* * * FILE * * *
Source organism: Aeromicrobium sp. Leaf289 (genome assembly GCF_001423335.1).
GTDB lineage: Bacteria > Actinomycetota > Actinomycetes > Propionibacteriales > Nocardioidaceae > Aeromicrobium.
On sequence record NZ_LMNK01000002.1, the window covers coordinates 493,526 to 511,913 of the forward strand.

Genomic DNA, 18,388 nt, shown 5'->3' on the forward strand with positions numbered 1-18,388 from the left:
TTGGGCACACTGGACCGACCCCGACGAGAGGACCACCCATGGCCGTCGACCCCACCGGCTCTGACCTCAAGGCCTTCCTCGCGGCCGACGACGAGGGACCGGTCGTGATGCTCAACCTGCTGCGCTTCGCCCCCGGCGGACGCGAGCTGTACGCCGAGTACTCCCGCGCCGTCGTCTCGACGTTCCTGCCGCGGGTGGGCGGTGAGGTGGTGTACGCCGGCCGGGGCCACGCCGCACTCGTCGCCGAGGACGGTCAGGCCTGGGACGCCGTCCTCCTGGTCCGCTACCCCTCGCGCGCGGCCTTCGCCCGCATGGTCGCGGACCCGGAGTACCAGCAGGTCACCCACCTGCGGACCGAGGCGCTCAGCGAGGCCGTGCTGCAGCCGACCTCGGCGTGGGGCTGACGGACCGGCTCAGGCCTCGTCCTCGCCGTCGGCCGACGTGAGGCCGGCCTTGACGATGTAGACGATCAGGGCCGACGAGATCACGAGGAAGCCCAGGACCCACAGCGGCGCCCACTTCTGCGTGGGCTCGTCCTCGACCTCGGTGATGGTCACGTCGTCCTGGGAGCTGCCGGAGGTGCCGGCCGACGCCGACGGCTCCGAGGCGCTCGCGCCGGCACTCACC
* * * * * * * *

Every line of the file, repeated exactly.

Source organism: Aeromicrobium sp. Leaf289 (genome assembly GCF_001423335.1).
GTDB lineage: Bacteria > Actinomycetota > Actinomycetes > Propionibacteriales > Nocardioidaceae > Aeromicrobium.
On sequence record NZ_LMNK01000002.1, the window covers coordinates 493,526 to 511,913 of the forward strand.

Genomic DNA, 18,388 nt, shown 5'->3' on the forward strand with positions numbered 1-18,388 from the left:
TTGGGCACACTGGACCGACCCCGACGAGAGGACCACCCATGGCCGTCGACCCCACCGGCTCTGACCTCAAGGCCTTCCTCGCGGCCGACGACGAGGGACCGGTCGTGATGCTCAACCTGCTGCGCTTCGCCCCCGGCGGACGCGAGCTGTACGCCGAGTACTCCCGCGCCGTCGTCTCGACGTTCCTGCCGCGGGTGGGCGGTGAGGTGGTGTACGCCGGCCGGGGCCACGCCGCACTCGTCGCCGAGGACGGTCAGGCCTGGGACGCCGTCCTCCTGGTCCGCTACCCCTCGCGCGCGGCCTTCGCCCGCATGGTCGCGGACCCGGAGTACCAGCAGGTCACCCACCTGCGGACCGAGGCGCTCAGCGAGGCCGTGCTGCAGCCGACCTCGGCGTGGGGCTGACGGACCGGCTCAGGCCTCGTCCTCGCCGTCGGCCGACGTGAGGCCGGCCTTGACGATGTAGACGATCAGGGCCGACGAGATCACGAGGAAGCCCAGGACCCACAGCGGCGCCCACTTCTGCGTGGGCTCGTCCTCGACCTCGGTGATGGTCACGTCGTCCTGGGAGCTGCCGGAGGTGCCGGCCGACGCCGACGGCTCCGAGGCGCTCGCGCCGGCACTCACC